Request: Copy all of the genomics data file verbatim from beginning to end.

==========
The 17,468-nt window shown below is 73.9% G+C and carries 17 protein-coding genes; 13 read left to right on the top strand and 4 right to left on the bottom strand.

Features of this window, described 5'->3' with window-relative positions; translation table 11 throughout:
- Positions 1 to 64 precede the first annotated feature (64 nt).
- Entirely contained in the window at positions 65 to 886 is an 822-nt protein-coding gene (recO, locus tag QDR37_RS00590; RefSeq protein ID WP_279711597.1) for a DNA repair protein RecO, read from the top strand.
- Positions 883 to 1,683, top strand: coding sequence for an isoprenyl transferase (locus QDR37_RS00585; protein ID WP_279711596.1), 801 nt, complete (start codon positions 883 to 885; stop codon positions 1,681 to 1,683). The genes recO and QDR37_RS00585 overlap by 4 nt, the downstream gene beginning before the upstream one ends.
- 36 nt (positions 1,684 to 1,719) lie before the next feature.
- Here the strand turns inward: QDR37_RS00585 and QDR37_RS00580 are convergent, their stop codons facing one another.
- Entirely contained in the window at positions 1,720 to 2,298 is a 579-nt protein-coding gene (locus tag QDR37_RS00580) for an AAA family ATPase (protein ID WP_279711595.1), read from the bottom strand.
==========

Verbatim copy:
The 17,468-nt window shown below is 73.9% G+C and carries 17 protein-coding genes; 13 read left to right on the top strand and 4 right to left on the bottom strand.

Features of this window, described 5'->3' with window-relative positions; translation table 11 throughout:
- Positions 1 to 64 precede the first annotated feature (64 nt).
- Entirely contained in the window at positions 65 to 886 is an 822-nt protein-coding gene (recO, locus tag QDR37_RS00590; RefSeq protein ID WP_279711597.1) for a DNA repair protein RecO, read from the top strand.
- Positions 883 to 1,683, top strand: coding sequence for an isoprenyl transferase (locus QDR37_RS00585; protein ID WP_279711596.1), 801 nt, complete (start codon positions 883 to 885; stop codon positions 1,681 to 1,683). The genes recO and QDR37_RS00585 overlap by 4 nt, the downstream gene beginning before the upstream one ends.
- 36 nt (positions 1,684 to 1,719) lie before the next feature.
- Here the strand turns inward: QDR37_RS00585 and QDR37_RS00580 are convergent, their stop codons facing one another.
- Entirely contained in the window at positions 1,720 to 2,298 is a 579-nt protein-coding gene (locus tag QDR37_RS00580) for an AAA family ATPase (protein ID WP_279711595.1), read from the bottom strand.